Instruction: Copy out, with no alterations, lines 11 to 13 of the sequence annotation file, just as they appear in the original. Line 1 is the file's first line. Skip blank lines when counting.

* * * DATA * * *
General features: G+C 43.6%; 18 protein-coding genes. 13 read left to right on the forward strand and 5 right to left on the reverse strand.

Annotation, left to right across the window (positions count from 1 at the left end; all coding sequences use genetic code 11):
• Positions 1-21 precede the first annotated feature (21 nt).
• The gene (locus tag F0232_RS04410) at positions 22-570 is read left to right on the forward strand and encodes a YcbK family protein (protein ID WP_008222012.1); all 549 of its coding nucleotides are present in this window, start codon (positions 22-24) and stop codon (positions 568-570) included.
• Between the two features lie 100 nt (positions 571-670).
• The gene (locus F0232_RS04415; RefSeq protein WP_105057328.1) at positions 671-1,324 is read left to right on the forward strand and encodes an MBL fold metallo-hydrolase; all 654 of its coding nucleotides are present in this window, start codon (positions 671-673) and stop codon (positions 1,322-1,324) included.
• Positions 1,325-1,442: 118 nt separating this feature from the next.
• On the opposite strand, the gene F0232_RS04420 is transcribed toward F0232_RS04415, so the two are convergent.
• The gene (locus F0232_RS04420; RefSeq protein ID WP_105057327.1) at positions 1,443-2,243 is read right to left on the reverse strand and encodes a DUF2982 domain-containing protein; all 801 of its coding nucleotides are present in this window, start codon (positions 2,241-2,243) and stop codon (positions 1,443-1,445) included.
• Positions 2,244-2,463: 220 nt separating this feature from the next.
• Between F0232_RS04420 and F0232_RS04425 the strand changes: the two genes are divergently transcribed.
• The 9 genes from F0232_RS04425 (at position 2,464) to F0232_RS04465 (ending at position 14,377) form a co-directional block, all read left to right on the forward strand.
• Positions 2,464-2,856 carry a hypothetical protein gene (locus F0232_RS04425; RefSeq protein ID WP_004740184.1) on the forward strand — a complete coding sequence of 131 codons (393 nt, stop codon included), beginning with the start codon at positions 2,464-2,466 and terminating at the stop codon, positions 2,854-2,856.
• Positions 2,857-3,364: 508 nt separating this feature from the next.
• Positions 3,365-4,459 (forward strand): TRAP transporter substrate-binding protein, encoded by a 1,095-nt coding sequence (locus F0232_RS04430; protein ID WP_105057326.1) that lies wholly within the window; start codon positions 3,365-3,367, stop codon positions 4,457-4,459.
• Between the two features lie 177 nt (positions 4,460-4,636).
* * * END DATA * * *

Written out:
• Between F0232_RS04420 and F0232_RS04425 the strand changes: the two genes are divergently transcribed.
• The 9 genes from F0232_RS04425 (at position 2,464) to F0232_RS04465 (ending at position 14,377) form a co-directional block, all read left to right on the forward strand.
• Positions 2,464-2,856 carry a hypothetical protein gene (locus F0232_RS04425; RefSeq protein ID WP_004740184.1) on the forward strand — a complete coding sequence of 131 codons (393 nt, stop codon included), beginning with the start codon at positions 2,464-2,466 and terminating at the stop codon, positions 2,854-2,856.